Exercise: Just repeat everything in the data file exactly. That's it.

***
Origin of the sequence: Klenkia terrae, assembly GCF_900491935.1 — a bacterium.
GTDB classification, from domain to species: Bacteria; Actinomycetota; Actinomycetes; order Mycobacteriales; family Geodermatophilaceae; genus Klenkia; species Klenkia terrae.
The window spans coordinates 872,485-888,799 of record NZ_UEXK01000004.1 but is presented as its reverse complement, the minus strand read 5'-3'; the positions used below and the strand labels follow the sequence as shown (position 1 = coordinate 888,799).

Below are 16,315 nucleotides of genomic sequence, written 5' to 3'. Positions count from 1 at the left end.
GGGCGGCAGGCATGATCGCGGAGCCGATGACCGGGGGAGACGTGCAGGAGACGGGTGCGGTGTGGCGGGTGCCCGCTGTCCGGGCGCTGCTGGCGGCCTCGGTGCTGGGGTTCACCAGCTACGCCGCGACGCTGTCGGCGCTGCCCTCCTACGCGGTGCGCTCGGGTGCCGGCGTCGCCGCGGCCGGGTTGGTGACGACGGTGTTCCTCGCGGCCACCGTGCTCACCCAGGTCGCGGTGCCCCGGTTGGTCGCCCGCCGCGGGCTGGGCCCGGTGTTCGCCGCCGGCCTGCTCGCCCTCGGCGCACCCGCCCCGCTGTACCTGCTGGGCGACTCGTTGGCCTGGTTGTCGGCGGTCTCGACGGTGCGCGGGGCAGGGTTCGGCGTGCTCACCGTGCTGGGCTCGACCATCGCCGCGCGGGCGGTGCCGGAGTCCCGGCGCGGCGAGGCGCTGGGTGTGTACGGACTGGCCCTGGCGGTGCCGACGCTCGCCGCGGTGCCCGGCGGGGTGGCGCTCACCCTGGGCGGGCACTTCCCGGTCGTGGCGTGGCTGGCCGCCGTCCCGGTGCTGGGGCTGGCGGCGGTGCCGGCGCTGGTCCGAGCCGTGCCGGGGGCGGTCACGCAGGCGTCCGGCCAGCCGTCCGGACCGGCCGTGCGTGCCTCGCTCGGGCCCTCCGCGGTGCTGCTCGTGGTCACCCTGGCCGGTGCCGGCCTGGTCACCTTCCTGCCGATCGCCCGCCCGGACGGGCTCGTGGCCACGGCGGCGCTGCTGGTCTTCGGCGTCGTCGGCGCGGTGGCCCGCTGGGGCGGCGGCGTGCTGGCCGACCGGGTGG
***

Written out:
Origin of the sequence: Klenkia terrae, assembly GCF_900491935.1 — a bacterium.
GTDB classification, from domain to species: Bacteria; Actinomycetota; Actinomycetes; order Mycobacteriales; family Geodermatophilaceae; genus Klenkia; species Klenkia terrae.
The window spans coordinates 872,485-888,799 of record NZ_UEXK01000004.1 but is presented as its reverse complement, the minus strand read 5'-3'; the positions used below and the strand labels follow the sequence as shown (position 1 = coordinate 888,799).

Below are 16,315 nucleotides of genomic sequence, written 5' to 3'. Positions count from 1 at the left end.
GGGCGGCAGGCATGATCGCGGAGCCGATGACCGGGGGAGACGTGCAGGAGACGGGTGCGGTGTGGCGGGTGCCCGCTGTCCGGGCGCTGCTGGCGGCCTCGGTGCTGGGGTTCACCAGCTACGCCGCGACGCTGTCGGCGCTGCCCTCCTACGCGGTGCGCTCGGGTGCCGGCGTCGCCGCGGCCGGGTTGGTGACGACGGTGTTCCTCGCGGCCACCGTGCTCACCCAGGTCGCGGTGCCCCGGTTGGTCGCCCGCCGCGGGCTGGGCCCGGTGTTCGCCGCCGGCCTGCTCGCCCTCGGCGCACCCGCCCCGCTGTACCTGCTGGGCGACTCGTTGGCCTGGTTGTCGGCGGTCTCGACGGTGCGCGGGGCAGGGTTCGGCGTGCTCACCGTGCTGGGCTCGACCATCGCCGCGCGGGCGGTGCCGGAGTCCCGGCGCGGCGAGGCGCTGGGTGTGTACGGACTGGCCCTGGCGGTGCCGACGCTCGCCGCGGTGCCCGGCGGGGTGGCGCTCACCCTGGGCGGGCACTTCCCGGTCGTGGCGTGGCTGGCCGCCGTCCCGGTGCTGGGGCTGGCGGCGGTGCCGGCGCTGGTCCGAGCCGTGCCGGGGGCGGTCACGCAGGCGTCCGGCCAGCCGTCCGGACCGGCCGTGCGTGCCTCGCTCGGGCCCTCCGCGGTGCTGCTCGTGGTCACCCTGGCCGGTGCCGGCCTGGTCACCTTCCTGCCGATCGCCCGCCCGGACGGGCTCGTGGCCACGGCGGCGCTGCTGGTCTTCGGCGTCGTCGGCGCGGTGGCCCGCTGGGGCGGCGGCGTGCTGGCCGACCGGGTGG